CPROF(1)                                                 CPROF(1)

     NAME
          cprof - coverage profiling of limbo programs

     SYNOPSIS
          cprof [ -nfer ] [ -m modname ] ... [ cmd arg ... ]

          wm/cprof [ -efr ] [ -m modname ] ... [ cmd arg ... ]

     DESCRIPTION
          Cprof is a coverage profiling tool which shows whether lines
          of limbo source have been executed or not. It can also show
          the number of times a line of code has been executed and can
          accumulate results over a series of runs if so desired. The
          source in question should be compiled with the -g flag so
          that the relevant symbol table files exist.

          The -n option lists the name of the file along with the line
          number.

          The -f option shows the number of times source code is exe-
          cuted rather than simply indicating coverage.

          The -r options indicates that the profiling results should
          be recorded. Any profiled dis file of the form <name>.dis
          will have the raw profiling results stored in a file named
          <name>.prf. If this file already existed before the run, the
          results will be added to this file. The profiling results
          are not shown when this option is given.

          The -m option lists the module names which are to be pro-
          filed. If none are given, all the modules loaded by the ker-
          nel will be profiled. The name may be the actual name of the
          module or its path name.

          The -e option profiles the module that is loaded first in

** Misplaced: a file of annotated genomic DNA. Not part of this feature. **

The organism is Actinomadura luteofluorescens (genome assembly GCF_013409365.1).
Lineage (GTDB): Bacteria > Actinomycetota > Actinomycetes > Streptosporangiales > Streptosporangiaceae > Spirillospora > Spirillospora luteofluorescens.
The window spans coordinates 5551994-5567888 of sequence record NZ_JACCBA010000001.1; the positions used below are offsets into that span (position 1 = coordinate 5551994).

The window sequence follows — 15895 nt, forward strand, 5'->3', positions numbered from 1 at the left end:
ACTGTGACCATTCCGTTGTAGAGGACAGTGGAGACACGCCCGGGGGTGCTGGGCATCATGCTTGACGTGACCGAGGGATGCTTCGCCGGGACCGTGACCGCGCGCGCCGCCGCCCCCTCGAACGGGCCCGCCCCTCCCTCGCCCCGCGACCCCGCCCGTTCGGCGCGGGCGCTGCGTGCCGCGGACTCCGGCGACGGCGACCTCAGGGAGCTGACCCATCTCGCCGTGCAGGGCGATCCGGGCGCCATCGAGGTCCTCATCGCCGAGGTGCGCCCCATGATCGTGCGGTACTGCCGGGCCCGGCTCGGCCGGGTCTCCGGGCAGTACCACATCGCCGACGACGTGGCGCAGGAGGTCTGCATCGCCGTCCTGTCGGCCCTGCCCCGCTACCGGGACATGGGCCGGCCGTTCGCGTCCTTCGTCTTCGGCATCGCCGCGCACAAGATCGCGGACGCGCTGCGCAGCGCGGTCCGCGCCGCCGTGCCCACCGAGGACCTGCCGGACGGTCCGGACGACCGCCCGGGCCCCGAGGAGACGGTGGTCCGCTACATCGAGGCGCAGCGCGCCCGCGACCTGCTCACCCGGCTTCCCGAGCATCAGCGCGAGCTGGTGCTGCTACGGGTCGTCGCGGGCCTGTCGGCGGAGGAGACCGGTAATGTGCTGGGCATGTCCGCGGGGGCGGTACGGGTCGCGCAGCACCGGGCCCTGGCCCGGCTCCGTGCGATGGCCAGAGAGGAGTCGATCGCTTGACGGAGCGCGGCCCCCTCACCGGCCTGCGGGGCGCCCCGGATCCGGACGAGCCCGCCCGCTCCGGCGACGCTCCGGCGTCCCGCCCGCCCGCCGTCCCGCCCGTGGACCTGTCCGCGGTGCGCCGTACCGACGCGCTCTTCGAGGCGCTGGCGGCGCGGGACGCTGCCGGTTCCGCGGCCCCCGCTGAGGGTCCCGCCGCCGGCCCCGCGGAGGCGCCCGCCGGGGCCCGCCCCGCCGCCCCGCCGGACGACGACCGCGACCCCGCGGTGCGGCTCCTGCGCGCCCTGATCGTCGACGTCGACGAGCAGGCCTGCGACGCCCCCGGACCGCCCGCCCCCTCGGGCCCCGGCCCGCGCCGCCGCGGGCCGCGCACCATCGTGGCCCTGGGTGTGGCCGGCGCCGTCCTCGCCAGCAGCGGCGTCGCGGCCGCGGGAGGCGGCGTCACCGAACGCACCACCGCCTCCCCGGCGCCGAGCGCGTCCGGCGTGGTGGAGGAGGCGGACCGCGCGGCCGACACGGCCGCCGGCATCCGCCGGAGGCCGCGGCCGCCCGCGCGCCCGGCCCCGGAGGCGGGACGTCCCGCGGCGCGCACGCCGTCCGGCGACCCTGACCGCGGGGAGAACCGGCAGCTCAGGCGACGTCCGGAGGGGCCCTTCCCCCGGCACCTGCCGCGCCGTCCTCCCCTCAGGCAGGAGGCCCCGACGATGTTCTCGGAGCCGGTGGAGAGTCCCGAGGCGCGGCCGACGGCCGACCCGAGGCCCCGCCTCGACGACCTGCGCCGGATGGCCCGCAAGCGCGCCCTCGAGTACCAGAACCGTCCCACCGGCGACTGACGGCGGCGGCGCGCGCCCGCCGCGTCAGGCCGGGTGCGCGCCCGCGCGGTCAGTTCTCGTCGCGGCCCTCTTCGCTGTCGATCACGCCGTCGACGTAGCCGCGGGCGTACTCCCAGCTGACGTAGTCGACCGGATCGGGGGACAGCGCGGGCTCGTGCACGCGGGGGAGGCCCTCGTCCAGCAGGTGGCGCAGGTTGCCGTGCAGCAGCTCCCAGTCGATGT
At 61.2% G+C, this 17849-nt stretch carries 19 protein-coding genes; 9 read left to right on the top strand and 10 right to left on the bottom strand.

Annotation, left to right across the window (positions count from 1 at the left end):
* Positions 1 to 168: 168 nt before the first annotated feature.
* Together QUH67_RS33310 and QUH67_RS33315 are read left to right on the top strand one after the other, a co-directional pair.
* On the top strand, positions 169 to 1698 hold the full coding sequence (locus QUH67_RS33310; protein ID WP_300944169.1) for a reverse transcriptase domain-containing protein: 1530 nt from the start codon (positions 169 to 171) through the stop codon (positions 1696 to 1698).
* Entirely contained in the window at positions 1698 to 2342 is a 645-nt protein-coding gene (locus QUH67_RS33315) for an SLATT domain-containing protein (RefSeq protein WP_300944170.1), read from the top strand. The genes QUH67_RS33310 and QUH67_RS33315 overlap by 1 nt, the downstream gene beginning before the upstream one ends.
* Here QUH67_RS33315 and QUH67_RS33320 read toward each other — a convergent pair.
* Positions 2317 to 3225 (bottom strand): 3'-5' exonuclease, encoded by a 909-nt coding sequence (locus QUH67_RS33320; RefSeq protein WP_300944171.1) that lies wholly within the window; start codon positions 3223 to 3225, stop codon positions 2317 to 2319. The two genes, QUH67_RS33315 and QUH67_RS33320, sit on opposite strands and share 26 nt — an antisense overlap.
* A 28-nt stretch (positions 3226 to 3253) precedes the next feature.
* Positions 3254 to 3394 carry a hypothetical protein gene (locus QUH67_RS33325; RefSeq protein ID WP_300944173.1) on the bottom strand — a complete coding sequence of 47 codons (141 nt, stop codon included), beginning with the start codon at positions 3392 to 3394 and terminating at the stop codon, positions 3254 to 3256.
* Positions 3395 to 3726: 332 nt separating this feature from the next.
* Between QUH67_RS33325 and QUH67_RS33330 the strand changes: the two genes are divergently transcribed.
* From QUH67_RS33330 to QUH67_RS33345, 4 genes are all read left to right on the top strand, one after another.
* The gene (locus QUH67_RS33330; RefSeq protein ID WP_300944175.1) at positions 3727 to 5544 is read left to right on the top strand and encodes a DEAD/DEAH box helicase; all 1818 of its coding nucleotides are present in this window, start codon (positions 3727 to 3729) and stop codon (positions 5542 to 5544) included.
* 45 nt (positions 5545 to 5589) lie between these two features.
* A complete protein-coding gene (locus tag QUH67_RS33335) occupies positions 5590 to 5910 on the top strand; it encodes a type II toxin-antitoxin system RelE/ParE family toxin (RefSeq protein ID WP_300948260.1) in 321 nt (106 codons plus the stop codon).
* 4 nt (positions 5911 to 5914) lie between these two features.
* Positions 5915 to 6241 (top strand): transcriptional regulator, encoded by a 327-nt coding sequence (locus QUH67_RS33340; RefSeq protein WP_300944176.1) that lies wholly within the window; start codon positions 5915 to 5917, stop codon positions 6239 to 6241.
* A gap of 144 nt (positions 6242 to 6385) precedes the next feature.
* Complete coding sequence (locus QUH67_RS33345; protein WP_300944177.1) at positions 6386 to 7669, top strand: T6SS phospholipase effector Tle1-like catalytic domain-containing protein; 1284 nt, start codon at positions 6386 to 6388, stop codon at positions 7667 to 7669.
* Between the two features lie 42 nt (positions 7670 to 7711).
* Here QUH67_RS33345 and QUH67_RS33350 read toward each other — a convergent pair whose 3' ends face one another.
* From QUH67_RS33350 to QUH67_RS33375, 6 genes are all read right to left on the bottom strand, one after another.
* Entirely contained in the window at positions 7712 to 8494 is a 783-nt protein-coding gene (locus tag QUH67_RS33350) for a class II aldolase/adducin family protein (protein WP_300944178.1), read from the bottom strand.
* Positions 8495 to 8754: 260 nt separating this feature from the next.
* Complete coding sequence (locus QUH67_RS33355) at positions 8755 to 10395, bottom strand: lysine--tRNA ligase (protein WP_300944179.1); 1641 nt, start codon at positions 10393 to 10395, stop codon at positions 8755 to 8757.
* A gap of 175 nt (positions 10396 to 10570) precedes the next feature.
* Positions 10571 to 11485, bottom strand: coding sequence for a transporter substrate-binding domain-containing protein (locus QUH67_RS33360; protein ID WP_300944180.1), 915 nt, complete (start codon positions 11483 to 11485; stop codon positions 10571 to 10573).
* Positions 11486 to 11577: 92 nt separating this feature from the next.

any following command. In this case there is no need to give
          a -m option as this is added automatically.

          Any remaining arguments are assumed to specify a command and
          set of arguments to the command. If this is the case, cprof
          will automatically start profiling, run the command to com-
          pletion and then stop profiling before either recording the
          results or showing the profile statistics.

          If no command is given to profile, then cprof will show the
          profile statistics from any existing recorded results in
          .prf files instead.

          Cprof discriminates between different sections of code on
          the same line. A limbo for statement, for example,

     CPROF(1)                                                 CPROF(1)

          consisting of initialization, condition and step all on the
          same line of source code will be dealt with as three sepa-
          rate sections.

          Cprof displays the profile statistics as a list of the limbo
          source preceded by a line number and an indication of
          whether the line was executed or not. For each section of
          code on each line, a plus sign indicates that it was exe-
          cuted, a minus sign that it was not and a question mark
          indicates that some of the dis instructions associated with
          the section of code were executed but some were not. Lines
          with no associated dis code do not have an indication. Of
          course, given the -f option, the number of times each sec-
          tion is executed is shown instead.

          Wm/cprof is a graphical coverage profiling tool which shows
          which lines of limbo source have not been executed. It can
          accumulate results over a series of runs if so desired.

          The -r options indicates that the profiling results should
          be recorded. Any profiled dis file of the form <name>.dis
          will have the raw profiling results stored in a file named
          <name>.prf. If this file already existed before the run, the
          results will be added to this file.

          The -m option lists the module names which are to be pro-